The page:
Whether the design is to carry out the
policy indicated in the French journals, and
to estalish a French. colony on the Pacific,
or that annexation to the United States isI
ultimately Intended, as Is suggested by the
California journals, the operations in that
quarter are likely to be invested wvith con
siderahle interest, and will, doubtless, com
mand the attention of our Government as
well as that of Mexico.-Phil. Ledger.
VELL, SAuol--Some person the other
day discontinued his subscription to the
New Albany Tribune, because it w~as not
abolition enough to suit his particular fancy.
The editor administers a very proper rebuke
to the illiberal gentleman, and concludes by
As to the question of slavery, in the ab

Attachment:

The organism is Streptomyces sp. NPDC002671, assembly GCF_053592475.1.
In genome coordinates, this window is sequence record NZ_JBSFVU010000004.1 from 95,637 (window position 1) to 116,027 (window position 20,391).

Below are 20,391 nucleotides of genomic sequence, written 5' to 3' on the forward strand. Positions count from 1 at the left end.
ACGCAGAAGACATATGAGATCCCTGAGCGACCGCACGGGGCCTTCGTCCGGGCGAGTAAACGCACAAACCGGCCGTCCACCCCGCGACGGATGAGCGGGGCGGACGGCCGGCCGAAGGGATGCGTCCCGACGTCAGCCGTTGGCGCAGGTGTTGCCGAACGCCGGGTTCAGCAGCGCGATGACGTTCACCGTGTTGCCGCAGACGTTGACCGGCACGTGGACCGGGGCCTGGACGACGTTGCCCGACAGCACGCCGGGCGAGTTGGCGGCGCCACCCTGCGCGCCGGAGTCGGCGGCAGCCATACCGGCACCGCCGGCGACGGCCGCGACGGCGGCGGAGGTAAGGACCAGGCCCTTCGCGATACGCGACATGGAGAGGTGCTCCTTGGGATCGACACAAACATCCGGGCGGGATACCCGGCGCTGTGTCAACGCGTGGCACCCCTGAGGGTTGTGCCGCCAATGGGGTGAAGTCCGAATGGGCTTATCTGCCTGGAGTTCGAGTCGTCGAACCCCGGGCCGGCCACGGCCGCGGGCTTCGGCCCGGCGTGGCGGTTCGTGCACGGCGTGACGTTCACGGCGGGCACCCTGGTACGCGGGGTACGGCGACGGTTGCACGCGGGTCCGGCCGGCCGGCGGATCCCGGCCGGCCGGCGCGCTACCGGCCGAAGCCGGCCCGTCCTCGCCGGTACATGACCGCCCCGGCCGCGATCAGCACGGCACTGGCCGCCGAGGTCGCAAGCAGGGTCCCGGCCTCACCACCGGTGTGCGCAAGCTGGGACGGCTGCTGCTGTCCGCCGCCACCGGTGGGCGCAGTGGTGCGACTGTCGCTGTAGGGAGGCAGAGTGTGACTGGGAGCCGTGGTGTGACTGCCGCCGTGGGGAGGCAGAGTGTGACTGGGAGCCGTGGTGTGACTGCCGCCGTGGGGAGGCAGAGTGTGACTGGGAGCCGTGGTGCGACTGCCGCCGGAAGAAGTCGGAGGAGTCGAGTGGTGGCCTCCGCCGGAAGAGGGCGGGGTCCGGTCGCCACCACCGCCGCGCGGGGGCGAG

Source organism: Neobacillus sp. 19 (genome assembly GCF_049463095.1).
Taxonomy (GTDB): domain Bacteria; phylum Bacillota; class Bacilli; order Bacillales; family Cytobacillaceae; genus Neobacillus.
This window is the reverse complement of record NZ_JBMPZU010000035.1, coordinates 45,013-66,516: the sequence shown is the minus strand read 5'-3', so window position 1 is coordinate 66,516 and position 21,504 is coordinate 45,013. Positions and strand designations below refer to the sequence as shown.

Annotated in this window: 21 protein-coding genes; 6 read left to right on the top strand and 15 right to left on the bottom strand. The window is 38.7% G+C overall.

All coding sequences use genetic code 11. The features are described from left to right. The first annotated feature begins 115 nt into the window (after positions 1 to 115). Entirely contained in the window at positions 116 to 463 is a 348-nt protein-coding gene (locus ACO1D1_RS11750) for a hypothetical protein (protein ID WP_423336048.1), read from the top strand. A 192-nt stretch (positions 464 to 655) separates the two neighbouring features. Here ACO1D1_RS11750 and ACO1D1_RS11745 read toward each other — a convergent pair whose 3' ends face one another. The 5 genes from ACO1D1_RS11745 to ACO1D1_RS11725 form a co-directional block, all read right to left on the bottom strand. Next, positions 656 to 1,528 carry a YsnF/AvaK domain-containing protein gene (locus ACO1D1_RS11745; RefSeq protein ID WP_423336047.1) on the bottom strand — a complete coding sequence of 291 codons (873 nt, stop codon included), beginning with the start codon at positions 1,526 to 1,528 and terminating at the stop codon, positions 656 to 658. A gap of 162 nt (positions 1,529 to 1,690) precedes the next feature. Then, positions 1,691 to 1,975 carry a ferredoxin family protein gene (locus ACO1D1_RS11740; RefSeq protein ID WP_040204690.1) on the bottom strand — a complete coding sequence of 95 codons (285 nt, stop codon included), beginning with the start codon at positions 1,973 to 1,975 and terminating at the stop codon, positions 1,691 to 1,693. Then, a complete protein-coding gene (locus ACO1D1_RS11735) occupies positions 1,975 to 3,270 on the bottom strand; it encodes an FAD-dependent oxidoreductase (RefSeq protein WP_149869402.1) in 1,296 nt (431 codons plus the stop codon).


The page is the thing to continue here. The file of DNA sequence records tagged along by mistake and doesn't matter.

stract we presume our views are well known,
and wve shall not now enter upon the dis'
cussion of that topic. W~e m-ay here re
mark, how~ever, that while we regard slavery
as a very great evil, morally, socially and
politically, our experince has fully confirmed
us in the opinion, that three-fourths of the
slaves of the South, and especially of Ken -
tucky, are this day in a more happy condi
tioni than are alike proportion of the free
negroes of the North-and wvell convinced
are we that he is noe friend to the slave who
would seek to change his present relation,
by counselling and encouraging him to be
come a fugitive from labor. Out upon that
mawvkish sentimnentality, that exhausts itself
Ihi sighs and tears for thme hapless lot of the
poor slave-yet lifts not a finger to amelior
ate the condition of the more debased and
dowvn-trodden free negro.
AfILToN wvas asked by a friend whether
he would instruct his daughter in the dIffer
ent languages. To which lie replied, "No,
PORTER's SELF LOADINo Gu".-The edi
tor of the Boston Transcript has been favor
ed with a sight of tie celebrated gun, paten